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The Pool mausoleum at Hollywood Cemetery
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Here's a somewhat more sinister-looking shot of the mausoleum.
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His name was William Wortham Pool. He and his family resided at 721 28th St., in Woodland Heights. He built a Hollywood Cemetery tomb for his wife, Alice, who died, "afer an illness of several weeks," as recorded by the Times-Dispatch obituary, on Feb. 6, 1913. She left behind her husband, daughters Mary L. Farinholt and Annie Pool, and sons Lawrence W., and Samuel Pool. William joined her in February 1922, at age 75, dying of that old person's disease, pneumonia.
W.W. Pool served as the accountant for the vast Bryan estate — the Bryans owned the Richmond Times-Dispatch, and a North Side park bears their name. Pool grew up in Manchester and became a solid citizen there, active in South Side civic affairs. He belonged for most of his life to Central Methodist Church and the Masons. He even rates a somewhat researchedWikipedia entry.
And persistent urban myth casts him as a vampire.
It could be that Pool inadenvertently aided the spread of this legend due to a life spent as a number cruncher, with this generation's sense of thrift. Spelling out his entire name would require paying the stone cutters more. The stark capitals in the words above the tomb's portal and the basic initials "W.W." could, in some suspicious minds, resemble fangs. And the absence of an explanatory epitaph invites free interpretation.
The legend appears to have gained currency from the late 1950s into the mid-1960s. Students at Richmmond Professional Institute/Virginia Comonwealth University told of strange goings-on, usually after nocturnal jaunts into the cemetary and experiencing, perhaps due to chemical sensory enhancement and adrenalin, visual apparitions. Further, the imaginations of these visitors received ample inspiration from the period's horror films and late-night television, when movies about the dreaded undead often appeared. That, and the vaguely Egyptian-style motif of the tomb, layered on mythic detail.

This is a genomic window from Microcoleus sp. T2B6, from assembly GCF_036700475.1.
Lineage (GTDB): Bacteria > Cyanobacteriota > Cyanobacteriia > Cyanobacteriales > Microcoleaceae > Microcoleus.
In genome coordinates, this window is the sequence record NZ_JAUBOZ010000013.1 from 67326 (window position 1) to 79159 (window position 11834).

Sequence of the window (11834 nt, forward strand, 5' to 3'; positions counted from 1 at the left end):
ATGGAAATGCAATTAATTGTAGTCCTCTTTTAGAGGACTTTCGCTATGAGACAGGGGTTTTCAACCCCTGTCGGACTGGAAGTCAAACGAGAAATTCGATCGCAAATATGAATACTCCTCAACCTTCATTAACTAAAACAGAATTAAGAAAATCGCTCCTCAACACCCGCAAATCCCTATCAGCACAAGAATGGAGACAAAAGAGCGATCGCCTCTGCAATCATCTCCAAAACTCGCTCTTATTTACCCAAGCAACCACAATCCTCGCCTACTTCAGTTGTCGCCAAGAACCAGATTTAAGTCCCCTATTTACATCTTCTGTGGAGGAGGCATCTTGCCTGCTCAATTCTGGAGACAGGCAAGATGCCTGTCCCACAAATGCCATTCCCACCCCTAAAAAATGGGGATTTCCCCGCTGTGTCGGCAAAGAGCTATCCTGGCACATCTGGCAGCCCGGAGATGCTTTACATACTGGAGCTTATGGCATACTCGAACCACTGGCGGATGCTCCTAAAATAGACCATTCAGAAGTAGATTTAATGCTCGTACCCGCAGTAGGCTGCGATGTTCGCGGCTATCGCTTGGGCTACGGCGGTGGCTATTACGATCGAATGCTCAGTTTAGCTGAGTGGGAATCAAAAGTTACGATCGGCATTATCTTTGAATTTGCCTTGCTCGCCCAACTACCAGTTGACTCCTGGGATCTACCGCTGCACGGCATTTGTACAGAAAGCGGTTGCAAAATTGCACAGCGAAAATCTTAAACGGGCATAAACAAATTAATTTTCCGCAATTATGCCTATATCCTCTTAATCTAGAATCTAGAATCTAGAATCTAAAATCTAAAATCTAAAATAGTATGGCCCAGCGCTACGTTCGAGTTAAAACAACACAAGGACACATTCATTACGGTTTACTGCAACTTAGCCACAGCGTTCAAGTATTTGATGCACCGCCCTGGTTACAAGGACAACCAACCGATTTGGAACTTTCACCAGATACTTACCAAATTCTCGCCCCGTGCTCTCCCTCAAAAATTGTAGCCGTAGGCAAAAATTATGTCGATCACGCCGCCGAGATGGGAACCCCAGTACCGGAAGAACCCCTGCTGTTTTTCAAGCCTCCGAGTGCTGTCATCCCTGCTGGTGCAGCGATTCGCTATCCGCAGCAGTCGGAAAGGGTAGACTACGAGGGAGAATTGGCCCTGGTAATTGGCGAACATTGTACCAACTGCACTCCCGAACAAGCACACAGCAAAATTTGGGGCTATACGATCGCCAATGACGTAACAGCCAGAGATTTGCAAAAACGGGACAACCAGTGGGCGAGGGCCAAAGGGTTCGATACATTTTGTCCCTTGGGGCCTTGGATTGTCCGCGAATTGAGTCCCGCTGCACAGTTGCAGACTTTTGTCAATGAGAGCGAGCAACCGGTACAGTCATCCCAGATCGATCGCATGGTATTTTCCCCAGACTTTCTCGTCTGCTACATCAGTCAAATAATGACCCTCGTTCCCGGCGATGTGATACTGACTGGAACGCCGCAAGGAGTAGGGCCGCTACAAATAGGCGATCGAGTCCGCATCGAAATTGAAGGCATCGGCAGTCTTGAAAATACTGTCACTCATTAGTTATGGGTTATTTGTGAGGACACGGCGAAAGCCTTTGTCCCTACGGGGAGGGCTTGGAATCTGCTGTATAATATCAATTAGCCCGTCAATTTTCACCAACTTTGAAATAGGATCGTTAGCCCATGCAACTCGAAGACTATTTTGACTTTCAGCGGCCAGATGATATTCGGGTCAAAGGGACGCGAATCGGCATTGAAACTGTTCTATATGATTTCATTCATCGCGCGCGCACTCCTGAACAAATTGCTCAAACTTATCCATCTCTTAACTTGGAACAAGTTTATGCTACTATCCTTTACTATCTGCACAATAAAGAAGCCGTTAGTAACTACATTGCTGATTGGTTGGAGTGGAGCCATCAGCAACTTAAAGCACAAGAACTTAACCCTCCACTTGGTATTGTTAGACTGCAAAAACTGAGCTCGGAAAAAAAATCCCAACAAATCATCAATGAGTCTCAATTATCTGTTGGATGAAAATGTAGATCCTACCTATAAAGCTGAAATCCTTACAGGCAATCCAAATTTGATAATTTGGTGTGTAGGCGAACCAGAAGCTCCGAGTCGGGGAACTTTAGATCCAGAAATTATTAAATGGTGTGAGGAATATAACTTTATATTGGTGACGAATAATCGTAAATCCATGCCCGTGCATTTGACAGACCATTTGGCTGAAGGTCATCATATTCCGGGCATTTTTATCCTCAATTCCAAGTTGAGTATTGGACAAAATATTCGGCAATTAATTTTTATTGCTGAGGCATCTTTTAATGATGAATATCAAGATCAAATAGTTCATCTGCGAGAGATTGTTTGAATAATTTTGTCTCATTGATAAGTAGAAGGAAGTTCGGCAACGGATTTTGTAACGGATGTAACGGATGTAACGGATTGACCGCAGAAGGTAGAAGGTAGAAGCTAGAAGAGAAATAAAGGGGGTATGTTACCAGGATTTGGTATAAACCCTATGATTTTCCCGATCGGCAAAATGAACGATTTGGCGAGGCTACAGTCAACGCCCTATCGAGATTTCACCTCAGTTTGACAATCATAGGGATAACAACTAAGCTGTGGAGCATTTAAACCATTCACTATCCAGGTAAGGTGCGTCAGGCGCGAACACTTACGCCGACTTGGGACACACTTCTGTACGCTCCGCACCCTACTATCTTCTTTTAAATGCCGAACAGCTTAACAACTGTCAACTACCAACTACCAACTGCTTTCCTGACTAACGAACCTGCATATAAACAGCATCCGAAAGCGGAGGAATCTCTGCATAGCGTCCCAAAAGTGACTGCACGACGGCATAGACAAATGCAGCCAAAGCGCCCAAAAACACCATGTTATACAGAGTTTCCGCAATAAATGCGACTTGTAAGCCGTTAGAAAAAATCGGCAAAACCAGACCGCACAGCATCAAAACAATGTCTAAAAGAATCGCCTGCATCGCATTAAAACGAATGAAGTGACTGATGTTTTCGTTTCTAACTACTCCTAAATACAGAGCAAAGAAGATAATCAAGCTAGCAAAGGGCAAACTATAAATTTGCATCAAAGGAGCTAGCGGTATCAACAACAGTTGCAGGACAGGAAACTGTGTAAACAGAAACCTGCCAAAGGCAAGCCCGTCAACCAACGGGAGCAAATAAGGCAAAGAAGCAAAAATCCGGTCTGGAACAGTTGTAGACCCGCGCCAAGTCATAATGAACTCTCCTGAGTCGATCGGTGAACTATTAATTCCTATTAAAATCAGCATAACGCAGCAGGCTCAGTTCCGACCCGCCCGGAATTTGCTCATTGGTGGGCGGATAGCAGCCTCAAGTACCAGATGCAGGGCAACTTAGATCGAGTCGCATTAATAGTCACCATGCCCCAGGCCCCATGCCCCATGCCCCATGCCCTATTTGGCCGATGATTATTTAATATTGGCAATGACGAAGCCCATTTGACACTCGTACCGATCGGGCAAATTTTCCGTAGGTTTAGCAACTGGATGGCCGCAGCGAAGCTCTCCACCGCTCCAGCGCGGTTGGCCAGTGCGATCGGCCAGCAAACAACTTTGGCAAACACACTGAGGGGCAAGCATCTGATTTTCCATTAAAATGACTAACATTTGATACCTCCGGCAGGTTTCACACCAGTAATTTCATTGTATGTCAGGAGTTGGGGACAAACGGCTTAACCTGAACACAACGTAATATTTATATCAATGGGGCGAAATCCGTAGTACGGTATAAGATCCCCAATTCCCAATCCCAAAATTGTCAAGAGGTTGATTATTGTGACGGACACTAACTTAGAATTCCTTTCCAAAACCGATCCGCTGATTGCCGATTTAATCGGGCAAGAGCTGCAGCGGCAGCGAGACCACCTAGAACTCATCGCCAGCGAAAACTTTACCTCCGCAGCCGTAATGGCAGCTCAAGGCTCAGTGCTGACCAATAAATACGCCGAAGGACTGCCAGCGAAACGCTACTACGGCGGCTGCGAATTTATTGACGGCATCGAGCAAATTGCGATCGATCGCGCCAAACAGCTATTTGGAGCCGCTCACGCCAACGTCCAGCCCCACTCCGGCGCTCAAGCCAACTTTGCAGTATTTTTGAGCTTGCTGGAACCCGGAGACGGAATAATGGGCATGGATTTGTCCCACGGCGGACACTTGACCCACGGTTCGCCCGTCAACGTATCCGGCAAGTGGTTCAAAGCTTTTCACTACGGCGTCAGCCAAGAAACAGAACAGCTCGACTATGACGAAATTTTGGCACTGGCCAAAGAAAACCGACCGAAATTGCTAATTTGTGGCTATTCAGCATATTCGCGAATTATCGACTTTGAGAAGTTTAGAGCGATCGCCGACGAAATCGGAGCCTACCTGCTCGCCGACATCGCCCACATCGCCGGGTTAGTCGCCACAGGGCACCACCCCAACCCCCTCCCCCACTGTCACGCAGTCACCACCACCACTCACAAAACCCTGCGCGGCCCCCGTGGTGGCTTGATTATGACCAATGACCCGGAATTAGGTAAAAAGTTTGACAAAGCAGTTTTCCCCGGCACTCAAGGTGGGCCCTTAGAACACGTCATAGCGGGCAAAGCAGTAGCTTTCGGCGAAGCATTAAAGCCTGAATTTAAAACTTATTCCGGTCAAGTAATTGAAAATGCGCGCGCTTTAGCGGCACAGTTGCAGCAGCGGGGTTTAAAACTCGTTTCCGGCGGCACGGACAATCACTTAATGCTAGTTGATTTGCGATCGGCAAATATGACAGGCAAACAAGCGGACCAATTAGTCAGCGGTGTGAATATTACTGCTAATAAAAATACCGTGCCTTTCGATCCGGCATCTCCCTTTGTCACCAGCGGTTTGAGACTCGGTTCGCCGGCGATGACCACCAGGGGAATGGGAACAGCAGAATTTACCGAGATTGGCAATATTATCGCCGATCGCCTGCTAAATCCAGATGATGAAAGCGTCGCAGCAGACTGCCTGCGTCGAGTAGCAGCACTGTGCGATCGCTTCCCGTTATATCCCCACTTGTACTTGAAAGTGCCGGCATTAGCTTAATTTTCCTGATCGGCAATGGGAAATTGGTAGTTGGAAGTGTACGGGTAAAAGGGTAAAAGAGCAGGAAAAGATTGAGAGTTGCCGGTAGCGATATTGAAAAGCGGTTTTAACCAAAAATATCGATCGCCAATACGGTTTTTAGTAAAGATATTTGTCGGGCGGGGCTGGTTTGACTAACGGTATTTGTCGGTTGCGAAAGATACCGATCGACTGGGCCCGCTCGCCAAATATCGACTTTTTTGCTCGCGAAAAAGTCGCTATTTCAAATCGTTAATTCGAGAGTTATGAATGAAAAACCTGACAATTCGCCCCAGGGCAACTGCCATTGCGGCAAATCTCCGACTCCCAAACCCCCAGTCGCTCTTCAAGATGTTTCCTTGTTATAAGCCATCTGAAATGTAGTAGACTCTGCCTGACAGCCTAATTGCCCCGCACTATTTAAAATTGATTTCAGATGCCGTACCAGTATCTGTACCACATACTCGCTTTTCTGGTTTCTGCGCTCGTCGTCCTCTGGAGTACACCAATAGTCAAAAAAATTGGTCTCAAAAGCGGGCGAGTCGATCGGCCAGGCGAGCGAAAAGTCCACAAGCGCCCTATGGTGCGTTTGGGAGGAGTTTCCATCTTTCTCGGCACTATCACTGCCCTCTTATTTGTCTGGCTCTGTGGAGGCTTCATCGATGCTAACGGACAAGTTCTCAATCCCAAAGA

The single notable aspect of Pool’s death, aside from his likely displeasure of meeting mortality, is that he and Samuel R. Owens, whom the newspapers described as Pool's good friend, (once Manchester's commissioner of revenue) died on the same day, Feb. 26, 1922. The occasion of their dual demises and the ceremonies following nearly shut down Manchester. The BFFs were buried with full Masonic rites. Pool went to Hollywood Cemetery, Owens to Maury.
The Pool mausoleum is surmounted by a representation of a lamb and a boy among a flock. Until some years ago, the incised quotation from Isaiah speaking of the lion lying down with the lamb, and how a little child shall lead them, sat under the carvings, but the slab fell off.
During the mid-1980s the Cult of Pool reached something of a New Orleans fanaticism; the iron door of his crypt got jimmied open and fanciful occultists inscribed words and symbols on the outer chamber’s walls. Fetishes are still dropped by the gate with some regularity. The glass of the lunette window on the inner wall shattered (presumably from the inside). The interest reached a recent spike, too, with the publication of Walter S. Griggs Jr.'s The Collapse of Richmond's Church Hill Tunnel (History Press, 2011). Using creative supposition, the author conflated with Pool's alleged vampirism the real story of the unfortunate locomotive fireman Benjamin F. Mosby, who staggered scalded and battered out of the railroad tunnel cave-in on Oct. 2, 1925. He lingered a while before his death and, too, is buried at Hollywood.
While on occasion some accountants have been described as "bloodsuckers," whether such an actual definition can be applied to Pool remains a matter of idle conjecture. The 2011 Richmond Macabre: Nightmares from the River City (for which I wrote the introduction) also re-animated Pool in two of its 15 stories. Below is a a 1993 (pre-digital-era) article I wrote about Pool with a few more details. It does make a good story.